We also may release information if we believe the disclosure is necessary to prevent or lessen an imminent threat to the health or safety of a person.
Workers' Compensation - We may disclose your medical information as required by workers' compensation law.
Inmates - If you are an inmate or under the custody of law enforcement, we may release your medical information to the correctional institution or law enforcement official. This release is permitted to allow the institution to provide you with medical care, to protect your health or the health and safety of others, or for the safety and security of the institution.
Military, National Security and Intelligence Activities, Protection of the President - We may disclose your medical information for specialized governmental functions such as separation or discharge from military service, requests as necessary by appropriate military command officers (if you are in the military), authorized national security and intelligence activities, as well as authorized activities for the provision of protective services for the President of the United States, other authorized government officials, or foreign heads of state.
Research, Organ Donation, Coroners, Medical Examiners, and Funeral Directors When a research project and its privacy protections have been approved by an institutional review board or privacy board, we may release medical information to researchers for research purposes. We may release medical information to organ procurement organizations for the purpose of facilitating organ, eye, or tissue donation if you are a donor. Also, we may release your medical information to a coroner or medical examiner to identify a deceased person or a cause of death. Further, we may release your medical information to a funeral director when such a disclosure is necessary for the director to carry out his duties.
Required by Law - We may release your medical information when the disclosure is required by law.
C. Your Rights Under Federal Law
The U. S. Department of Health and Human Services created regulations intended to protect patient privacy as required by the Health Insurance Portability and Accountability Act (HIPAA). Those regulations create several privileges that patients may exercise. We will not retaliate against patients who exercise their HIPAA rights.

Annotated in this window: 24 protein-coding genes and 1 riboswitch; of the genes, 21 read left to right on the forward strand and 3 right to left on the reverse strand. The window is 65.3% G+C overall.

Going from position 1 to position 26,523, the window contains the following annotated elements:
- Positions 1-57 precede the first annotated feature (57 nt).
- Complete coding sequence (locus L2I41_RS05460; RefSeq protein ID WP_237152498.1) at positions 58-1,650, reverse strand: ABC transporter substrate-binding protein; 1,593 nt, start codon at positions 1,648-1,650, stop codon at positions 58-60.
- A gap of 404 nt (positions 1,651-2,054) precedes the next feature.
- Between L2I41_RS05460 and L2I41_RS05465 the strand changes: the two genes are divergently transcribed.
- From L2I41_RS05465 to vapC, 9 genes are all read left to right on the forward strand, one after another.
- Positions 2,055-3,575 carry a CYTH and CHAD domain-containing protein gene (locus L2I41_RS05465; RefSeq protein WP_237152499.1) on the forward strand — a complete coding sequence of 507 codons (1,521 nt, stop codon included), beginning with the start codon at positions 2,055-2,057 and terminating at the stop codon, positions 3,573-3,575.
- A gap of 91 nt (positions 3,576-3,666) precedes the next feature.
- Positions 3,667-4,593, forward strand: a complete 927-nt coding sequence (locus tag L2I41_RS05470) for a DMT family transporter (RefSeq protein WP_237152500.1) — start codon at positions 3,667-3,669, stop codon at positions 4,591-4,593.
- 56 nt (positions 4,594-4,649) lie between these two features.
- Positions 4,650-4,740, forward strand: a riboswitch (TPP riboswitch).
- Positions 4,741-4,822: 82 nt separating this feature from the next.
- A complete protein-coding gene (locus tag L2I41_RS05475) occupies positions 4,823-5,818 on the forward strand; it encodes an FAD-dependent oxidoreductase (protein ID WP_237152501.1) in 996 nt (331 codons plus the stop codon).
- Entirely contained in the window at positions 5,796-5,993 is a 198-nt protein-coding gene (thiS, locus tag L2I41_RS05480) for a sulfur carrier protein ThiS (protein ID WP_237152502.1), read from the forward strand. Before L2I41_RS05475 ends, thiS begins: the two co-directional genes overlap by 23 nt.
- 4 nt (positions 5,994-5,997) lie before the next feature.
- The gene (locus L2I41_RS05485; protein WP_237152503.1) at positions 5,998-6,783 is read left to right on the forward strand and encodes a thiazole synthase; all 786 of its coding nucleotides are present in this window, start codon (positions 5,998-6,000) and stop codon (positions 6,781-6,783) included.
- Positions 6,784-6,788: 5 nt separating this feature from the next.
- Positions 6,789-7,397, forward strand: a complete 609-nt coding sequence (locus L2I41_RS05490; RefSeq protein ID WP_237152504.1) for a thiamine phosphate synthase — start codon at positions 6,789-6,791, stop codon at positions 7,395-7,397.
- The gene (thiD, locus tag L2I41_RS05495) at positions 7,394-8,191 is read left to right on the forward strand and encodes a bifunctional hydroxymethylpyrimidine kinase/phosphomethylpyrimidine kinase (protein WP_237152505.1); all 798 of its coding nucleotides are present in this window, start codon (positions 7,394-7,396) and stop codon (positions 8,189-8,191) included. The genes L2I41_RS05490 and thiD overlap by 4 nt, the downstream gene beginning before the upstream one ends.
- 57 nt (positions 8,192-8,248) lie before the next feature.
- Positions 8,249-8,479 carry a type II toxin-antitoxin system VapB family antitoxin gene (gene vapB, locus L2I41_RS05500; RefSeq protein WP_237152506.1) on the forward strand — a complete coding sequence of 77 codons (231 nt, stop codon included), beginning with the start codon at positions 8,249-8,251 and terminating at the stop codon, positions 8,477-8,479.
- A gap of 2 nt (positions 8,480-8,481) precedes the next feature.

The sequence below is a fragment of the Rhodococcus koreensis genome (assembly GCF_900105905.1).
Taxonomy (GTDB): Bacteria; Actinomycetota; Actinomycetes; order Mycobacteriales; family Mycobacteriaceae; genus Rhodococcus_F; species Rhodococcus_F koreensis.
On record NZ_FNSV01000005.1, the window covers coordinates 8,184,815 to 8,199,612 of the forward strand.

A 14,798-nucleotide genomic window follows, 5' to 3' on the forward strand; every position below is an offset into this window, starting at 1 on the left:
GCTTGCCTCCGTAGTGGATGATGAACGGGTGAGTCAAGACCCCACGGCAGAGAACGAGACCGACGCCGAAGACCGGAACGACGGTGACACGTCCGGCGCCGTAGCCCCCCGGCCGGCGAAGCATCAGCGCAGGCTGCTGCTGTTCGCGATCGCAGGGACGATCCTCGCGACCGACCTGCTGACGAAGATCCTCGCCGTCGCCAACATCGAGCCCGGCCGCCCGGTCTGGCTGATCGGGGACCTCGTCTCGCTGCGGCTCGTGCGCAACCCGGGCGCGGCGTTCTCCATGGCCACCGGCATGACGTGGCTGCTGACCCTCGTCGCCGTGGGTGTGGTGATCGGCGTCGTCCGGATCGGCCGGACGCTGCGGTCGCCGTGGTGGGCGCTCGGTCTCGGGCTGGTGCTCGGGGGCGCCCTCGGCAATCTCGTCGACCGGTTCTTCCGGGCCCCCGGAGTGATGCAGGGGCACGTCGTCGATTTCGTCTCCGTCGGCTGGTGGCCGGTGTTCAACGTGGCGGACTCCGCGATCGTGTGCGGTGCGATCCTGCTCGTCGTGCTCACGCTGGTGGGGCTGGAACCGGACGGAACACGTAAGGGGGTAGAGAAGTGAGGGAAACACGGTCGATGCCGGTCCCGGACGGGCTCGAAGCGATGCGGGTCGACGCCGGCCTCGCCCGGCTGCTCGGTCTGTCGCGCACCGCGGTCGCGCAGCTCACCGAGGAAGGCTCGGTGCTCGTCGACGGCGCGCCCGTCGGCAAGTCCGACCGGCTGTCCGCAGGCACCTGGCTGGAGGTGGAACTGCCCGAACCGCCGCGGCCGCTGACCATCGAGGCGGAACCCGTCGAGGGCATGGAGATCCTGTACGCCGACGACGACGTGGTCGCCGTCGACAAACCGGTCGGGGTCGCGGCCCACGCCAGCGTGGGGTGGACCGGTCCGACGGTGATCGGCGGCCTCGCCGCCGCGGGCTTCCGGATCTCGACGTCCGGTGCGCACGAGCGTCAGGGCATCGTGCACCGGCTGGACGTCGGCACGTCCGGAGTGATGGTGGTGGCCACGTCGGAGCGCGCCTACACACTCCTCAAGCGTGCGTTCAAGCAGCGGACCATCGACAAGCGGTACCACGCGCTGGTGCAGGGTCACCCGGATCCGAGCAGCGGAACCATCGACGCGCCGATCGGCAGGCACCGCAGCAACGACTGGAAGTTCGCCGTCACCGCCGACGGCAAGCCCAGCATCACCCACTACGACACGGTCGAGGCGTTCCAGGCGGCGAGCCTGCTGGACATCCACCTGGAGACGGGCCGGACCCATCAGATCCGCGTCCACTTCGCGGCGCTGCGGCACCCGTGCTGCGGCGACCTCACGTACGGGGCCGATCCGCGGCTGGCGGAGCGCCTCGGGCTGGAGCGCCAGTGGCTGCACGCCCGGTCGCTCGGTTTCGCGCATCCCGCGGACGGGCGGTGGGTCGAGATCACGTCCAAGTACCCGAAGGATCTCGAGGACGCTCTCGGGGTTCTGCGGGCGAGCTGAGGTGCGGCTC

Requested Restrictions - You may request that we restrict or limit how your protected health information is used or disclosed for treatment, payment, or health care operations. We do NOT have to agree to this restriction, but if we do agree, we will comply with your request except under emergency circumstances.
You also may request that we limit disclosure to family members, other relatives, or close personal friends who may or may not be involved in your care.
To request a restriction, submit the following in writing: (a) the information to be restricted, (b) what kind of restriction you are requesting (i.e., on the use of information, disclosure of information, or both), and (c) to whom the limits apply. Please send the request to the address and person listed at the end of this document.
Receiving Confidential Communications by Alternative Means - You may request that we send communications of protected health information by alternative means or to an alternative location. This request must be made in writing to the person listed below. We are required to accommodate only reasonable requests. Please specify in your correspondence exactly how you want us to communicate with you and, if you are directing us to send it to a particular place, the contact/address information.
Inspection and Copies of Protected Health Information - You may inspect and/or copy health information that is within the designated record set, which is information that is used to make decisions about your care. Texas law requires that requests for copies be made in writing, and we ask that requests for inspection of your health information also be made in writing. Please send your request to the person listed at the end of this document.
We may ask that a narrative of that information be provided rather than copies. However, if you do not agree to our request, we will provide copies.
We can refuse to provide some of the information you ask to inspect or ask to be copied for the following reasons:
We can refuse to provide access to or copies of some information for other reasons, provided that we arrange for a review of our decision on your request. Any such review will be made by another licensed health care provider who was not involved in the prior decision to deny access.